Has Pliny The Elder Been Re-Discovered?
In the early 1980s the excavation of Herculaneum, sister city to Pompeii, was excavated. A large group of skeletons was found in a boat shed facing the sea as if they were attempting to escape but ran out of time.
Just how they may have been planning to escape is knowledge provided to us by the writings of an ancient Rome author named Pliny the Younger who wrote our only surviving eyewitness account of the Vesuvius eruption. He claimed that his more famous uncle, Pliny the Elder, was going to rescue these unfortunate escapees. How so? Pliny the Elder was the admiral of a Roman fleet stationed at Misenum, north of Naples, on August 24, 79AD, the day Vesuvius erupted. His nephew says he was curious to observe the volcano erupting from close up. He had wide ranging scientific interests and was the author of Pliny’s Natural History, the first encyclopedia in western history. Supposedly he had gotten word from friends that they needed to be resuced and he took off with his fleet to rescue them, leaving his teenage nephew behind to write for the ages.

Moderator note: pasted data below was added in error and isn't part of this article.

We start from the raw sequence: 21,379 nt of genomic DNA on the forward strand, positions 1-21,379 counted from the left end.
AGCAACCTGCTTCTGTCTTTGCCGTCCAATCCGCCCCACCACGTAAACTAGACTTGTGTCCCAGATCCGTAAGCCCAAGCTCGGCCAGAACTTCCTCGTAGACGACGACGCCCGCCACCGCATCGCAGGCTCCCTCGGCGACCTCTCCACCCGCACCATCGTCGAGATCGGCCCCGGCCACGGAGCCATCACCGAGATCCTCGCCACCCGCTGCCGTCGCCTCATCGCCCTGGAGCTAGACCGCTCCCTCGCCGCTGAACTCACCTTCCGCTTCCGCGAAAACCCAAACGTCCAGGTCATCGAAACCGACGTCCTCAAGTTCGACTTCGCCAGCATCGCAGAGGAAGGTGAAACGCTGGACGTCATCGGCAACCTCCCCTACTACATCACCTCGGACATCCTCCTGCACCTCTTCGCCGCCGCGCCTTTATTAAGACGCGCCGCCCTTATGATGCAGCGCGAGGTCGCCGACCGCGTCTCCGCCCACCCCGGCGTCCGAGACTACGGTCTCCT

Now Italian scientists are trying to date and identify the remains of a man found in such a rescue boat and hope they have discovered Pliny the Elder himself. It sounds far fetched but interesting nevertheless. It would be nice to have a reconstructed drawing of Pliny based on his skeleton since no sculpture portraits survive from antiquity.
Pliny the Elder and his family are the subjects of two historical thrillers which Cheops Books LLC is about to publish. The Roman statesman and scientist appears in Old Faithful Plot and Vesuvius Plot. In Old Faithful Plot Pliny is the subject of a time tunnel manhunt on the part of Adolf Hitler. The dictator thinks that the ancient Roman threatens the German people. In Vesuvius Plot as the governor of Germany Pliny must fight off the hordes of German tribes.